Wisdom of Sri Gajanana Maharaj of Nashik
Now let us see how a man should act in worldly life so that he may progress spiritually while leading a life of the world.
To him I will say, “My good friend, continue to do your worldly duties as you are doing now. Only begin the practice of Dhyana Yoga and carry it on and stick to it with perseverance. You can thus kill two birds with one stone. You will be able to lead a worthy worldly life and also to progress spiritually. Try it and you will be convinced of the truth of what is said above from your own experience.”
Now let us see how this can be accomplished. No human being can ever escape from the necessity of doing actions. There are, however, two different ways of doing these actions. In the one, we do all actions with the desire of achieving some object as a consequence of those actions. If our object is fulfilled, we become happy and full of joy. If, on the contrary, we fail in achieving our object and are unsuccessful, we are cast down and we become full of sorrow. Thus we see that the real cause of our happiness or sorrow is not the actions themselves, but the object or motive behind them. If we then abandon the object and do not pay any attention at all to the consequences of our actions, but do them from a sense of duty only, we shall never fall into the clutches of sorrow and our peace of mind will never be disturbed. Actions done with the desire of achieving some object are known as sakama and those done merely from a sense of duty without any object in view are known as nishkama.
Now if we cast a glance at the worldly experiences of our own and of others, what do we see? Do we find that all our actions are successful and that our desires are in every case fulfilled? Do the actual results of our actions correspond to the expectations entertained in our mind regarding them? No. On the contrary, we find that in the majority of cases we are unsuccessful and have to swallow the bitter pill of disappointment. There are various obstacles which intervene and frustrate our desires. We sometimes overcome some expected obstacles and triumph over the difficulties. But almost always we succumb before unexpected obstacles and difficulties. In such circumstances we get confounded, and getting submerged in the slough of despondency are completely at a loss to know what do. We are sometimes quite tired with our life and wish that it were ended. Why is it so? It is because when we do actions with some object in view, all our attention is directed towards the object, and once that is frustrated the equanimity of the mind is entirely disturbed and we become a prey to sorrow and despondency.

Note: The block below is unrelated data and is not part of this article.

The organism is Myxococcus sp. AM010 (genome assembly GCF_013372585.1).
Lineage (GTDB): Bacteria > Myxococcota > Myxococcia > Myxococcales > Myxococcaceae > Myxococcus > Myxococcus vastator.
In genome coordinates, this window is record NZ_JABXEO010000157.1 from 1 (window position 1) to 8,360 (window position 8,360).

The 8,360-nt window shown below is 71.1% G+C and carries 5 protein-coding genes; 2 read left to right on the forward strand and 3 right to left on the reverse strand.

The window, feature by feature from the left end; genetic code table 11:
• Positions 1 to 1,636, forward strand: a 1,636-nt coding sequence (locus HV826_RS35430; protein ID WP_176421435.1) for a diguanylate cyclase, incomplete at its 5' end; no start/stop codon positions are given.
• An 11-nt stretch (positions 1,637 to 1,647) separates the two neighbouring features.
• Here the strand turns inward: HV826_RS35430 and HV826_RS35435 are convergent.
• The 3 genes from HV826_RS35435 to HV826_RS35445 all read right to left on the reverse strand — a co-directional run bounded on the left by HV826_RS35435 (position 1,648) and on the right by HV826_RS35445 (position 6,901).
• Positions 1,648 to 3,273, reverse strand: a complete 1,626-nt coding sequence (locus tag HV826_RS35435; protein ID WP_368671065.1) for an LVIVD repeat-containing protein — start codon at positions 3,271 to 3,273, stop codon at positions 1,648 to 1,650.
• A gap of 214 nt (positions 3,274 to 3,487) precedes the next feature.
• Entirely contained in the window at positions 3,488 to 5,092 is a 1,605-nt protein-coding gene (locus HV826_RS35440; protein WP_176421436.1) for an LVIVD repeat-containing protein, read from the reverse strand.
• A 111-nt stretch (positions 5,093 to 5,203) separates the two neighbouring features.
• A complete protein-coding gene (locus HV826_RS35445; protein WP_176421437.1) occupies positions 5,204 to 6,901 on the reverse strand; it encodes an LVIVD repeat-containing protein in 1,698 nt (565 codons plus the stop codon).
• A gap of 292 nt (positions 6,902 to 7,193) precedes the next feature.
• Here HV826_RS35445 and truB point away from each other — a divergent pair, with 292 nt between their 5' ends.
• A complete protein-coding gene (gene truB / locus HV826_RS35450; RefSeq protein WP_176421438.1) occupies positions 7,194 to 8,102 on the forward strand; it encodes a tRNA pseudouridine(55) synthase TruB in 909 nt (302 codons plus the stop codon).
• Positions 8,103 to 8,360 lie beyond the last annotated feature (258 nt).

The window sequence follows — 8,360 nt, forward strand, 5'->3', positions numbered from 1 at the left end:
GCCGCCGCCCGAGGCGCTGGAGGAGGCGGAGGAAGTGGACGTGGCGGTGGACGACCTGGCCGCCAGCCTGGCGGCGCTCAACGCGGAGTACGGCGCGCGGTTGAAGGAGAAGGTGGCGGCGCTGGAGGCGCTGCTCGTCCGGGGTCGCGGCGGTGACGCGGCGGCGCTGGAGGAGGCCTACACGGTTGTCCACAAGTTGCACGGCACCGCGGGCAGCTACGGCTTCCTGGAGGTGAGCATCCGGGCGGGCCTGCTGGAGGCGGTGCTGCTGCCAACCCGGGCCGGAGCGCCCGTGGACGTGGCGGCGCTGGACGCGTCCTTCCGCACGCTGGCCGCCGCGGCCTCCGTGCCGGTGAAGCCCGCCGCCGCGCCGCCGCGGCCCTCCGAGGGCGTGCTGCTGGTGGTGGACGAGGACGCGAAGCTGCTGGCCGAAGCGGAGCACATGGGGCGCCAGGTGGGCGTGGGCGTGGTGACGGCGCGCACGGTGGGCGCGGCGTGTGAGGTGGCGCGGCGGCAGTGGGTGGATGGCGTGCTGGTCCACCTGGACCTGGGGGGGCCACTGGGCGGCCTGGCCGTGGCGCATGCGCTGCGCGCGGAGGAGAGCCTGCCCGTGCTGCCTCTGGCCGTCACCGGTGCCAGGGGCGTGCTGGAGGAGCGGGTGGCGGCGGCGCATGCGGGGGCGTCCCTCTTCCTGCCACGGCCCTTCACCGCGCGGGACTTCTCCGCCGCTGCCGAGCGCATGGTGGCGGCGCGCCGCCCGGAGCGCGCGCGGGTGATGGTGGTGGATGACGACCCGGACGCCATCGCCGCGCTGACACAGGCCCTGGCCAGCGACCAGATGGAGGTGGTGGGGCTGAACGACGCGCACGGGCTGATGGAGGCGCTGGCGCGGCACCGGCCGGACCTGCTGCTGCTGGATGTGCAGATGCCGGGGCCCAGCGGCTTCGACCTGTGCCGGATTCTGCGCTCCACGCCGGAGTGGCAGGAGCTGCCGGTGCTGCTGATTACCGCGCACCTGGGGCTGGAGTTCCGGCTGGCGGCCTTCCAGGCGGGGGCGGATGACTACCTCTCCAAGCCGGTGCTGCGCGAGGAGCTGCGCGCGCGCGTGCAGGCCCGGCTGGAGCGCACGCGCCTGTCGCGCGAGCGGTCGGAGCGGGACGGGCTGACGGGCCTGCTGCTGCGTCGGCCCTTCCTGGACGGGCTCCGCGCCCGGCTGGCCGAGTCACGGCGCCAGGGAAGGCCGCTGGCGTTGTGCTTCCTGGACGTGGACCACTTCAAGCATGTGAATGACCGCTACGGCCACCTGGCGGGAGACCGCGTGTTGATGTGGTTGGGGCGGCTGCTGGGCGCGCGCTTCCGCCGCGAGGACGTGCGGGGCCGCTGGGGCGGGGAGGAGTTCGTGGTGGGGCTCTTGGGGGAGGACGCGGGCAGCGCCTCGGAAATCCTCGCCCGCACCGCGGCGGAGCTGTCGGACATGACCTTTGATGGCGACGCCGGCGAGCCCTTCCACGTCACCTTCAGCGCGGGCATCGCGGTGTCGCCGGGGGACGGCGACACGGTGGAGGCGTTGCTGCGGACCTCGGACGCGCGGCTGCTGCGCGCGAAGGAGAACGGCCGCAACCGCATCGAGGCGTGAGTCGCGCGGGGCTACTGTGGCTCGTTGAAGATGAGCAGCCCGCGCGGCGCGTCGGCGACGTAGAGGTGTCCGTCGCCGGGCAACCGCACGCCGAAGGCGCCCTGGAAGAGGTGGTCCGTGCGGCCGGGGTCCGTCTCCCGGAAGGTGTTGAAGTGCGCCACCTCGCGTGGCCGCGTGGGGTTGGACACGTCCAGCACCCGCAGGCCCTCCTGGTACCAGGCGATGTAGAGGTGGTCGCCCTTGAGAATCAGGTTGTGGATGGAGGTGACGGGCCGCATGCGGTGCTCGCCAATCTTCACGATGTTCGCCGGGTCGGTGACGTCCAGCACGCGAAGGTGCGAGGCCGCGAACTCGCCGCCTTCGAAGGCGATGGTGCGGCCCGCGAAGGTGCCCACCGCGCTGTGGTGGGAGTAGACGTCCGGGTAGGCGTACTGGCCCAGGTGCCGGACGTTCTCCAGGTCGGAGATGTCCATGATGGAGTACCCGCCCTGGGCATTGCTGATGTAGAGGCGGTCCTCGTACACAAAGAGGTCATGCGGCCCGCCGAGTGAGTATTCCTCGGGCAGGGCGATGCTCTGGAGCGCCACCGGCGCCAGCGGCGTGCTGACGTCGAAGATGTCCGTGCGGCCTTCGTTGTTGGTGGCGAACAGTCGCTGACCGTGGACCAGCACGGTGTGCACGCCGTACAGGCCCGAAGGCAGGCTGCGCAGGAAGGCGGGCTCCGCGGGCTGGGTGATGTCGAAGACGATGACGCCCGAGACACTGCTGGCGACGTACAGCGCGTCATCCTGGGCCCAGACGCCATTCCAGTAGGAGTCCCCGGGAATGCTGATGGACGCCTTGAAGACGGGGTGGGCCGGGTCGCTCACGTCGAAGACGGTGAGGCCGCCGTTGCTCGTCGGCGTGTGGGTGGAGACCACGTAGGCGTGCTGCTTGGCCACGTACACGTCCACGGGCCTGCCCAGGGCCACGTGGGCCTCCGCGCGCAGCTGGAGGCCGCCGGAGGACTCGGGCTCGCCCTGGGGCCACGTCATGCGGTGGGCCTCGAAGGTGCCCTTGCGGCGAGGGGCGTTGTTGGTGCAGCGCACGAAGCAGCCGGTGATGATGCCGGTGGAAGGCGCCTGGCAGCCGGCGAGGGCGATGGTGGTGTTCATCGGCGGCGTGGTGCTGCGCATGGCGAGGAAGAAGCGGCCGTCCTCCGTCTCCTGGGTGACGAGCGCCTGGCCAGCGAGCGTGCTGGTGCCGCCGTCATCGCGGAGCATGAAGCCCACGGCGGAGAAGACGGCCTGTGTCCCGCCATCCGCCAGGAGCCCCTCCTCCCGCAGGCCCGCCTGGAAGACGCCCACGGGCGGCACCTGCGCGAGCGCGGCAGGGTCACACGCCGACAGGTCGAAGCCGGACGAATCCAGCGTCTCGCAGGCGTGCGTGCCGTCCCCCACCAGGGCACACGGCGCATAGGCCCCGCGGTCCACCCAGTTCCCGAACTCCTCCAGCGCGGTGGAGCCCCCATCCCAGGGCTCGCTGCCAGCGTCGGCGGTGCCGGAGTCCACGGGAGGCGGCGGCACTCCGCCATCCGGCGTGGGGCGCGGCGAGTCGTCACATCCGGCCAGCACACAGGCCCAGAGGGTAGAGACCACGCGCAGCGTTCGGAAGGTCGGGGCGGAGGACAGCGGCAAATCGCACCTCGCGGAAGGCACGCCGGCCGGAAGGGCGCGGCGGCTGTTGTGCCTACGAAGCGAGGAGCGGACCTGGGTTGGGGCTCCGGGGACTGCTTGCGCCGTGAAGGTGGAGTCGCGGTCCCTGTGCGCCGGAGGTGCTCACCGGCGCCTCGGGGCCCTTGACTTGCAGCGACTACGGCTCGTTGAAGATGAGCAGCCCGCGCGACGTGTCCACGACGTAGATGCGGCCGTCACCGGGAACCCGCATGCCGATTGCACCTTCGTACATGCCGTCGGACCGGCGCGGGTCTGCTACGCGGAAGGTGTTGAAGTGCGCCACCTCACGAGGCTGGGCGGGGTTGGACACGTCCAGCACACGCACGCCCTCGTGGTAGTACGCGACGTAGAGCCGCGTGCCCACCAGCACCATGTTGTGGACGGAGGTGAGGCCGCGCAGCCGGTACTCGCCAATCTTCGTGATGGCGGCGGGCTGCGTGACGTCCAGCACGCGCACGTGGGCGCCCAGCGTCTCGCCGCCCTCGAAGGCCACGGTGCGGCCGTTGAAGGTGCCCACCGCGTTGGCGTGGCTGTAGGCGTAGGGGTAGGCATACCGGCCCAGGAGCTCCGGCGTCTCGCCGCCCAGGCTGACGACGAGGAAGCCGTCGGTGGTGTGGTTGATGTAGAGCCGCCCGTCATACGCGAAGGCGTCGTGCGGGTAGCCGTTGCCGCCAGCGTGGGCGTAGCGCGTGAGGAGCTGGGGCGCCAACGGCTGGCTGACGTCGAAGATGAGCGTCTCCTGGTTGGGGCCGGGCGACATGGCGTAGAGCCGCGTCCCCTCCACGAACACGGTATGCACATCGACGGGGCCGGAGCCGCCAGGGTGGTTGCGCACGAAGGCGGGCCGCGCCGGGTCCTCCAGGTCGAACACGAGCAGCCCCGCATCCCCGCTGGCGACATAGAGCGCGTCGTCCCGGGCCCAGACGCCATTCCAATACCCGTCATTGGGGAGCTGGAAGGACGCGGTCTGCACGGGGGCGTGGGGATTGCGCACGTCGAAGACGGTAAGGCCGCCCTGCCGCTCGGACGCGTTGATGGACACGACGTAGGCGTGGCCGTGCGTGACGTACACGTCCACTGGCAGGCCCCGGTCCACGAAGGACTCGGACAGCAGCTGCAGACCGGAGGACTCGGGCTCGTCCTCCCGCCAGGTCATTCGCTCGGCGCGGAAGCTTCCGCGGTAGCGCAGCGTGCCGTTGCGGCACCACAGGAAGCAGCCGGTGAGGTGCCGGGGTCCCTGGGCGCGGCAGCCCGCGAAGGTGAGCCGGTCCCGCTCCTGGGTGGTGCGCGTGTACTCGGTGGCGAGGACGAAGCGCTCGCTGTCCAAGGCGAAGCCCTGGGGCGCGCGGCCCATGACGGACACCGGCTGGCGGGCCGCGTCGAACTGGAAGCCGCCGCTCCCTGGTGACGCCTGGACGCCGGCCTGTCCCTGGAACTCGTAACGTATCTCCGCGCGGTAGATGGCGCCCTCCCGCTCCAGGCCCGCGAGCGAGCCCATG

If on the other hand we do actions merely from a sense of duty without paying any attention to the result, and taste the fruit of those actions quite naturally as it comes, we shall not be affected either by joy or sorrow and our peace of mind will never be disturbed. This is because vasana (desire) which is the root cause of all sorrow is nullified. To do actions in this manner is known as Nishkama Karma Yoga. If a person follows this method while leading his life in the world he will surely attain Self-realization. Such a person need not renounce the world. Only he must follow this method with great perseverance and firm determination. He must only have the will to do so, and his efforts will surely be crowned with success.
All actions, therefore, which are done by us without any desire of obtaining the fruit, and simply from a sense of duty, are nishkama Such a person is known as a Nishkama Karma Yogi. He easily achieves success in spiritual matters, and in course of time attains the bliss of the Self.
I therefore humbly request you all: Think of all things with an independent and unbiased mind, through practice root out all likes and dislikes and acquire a sense of complete detachment. With Nishkama Karma Yoga carry on your worldly duties and through meditation and practice become one with the universe and enjoy everlasting bliss.
For unknown words, see A Brief Sanskrit Glossary on our website.
NOTE: Atmaprabha, from which this blogpost is taken can be found in Appendix One of our publication Soham Yoga. Other teachings of Sri Gajanana Maharaj can be found in Chapter Three of Soham Yoga.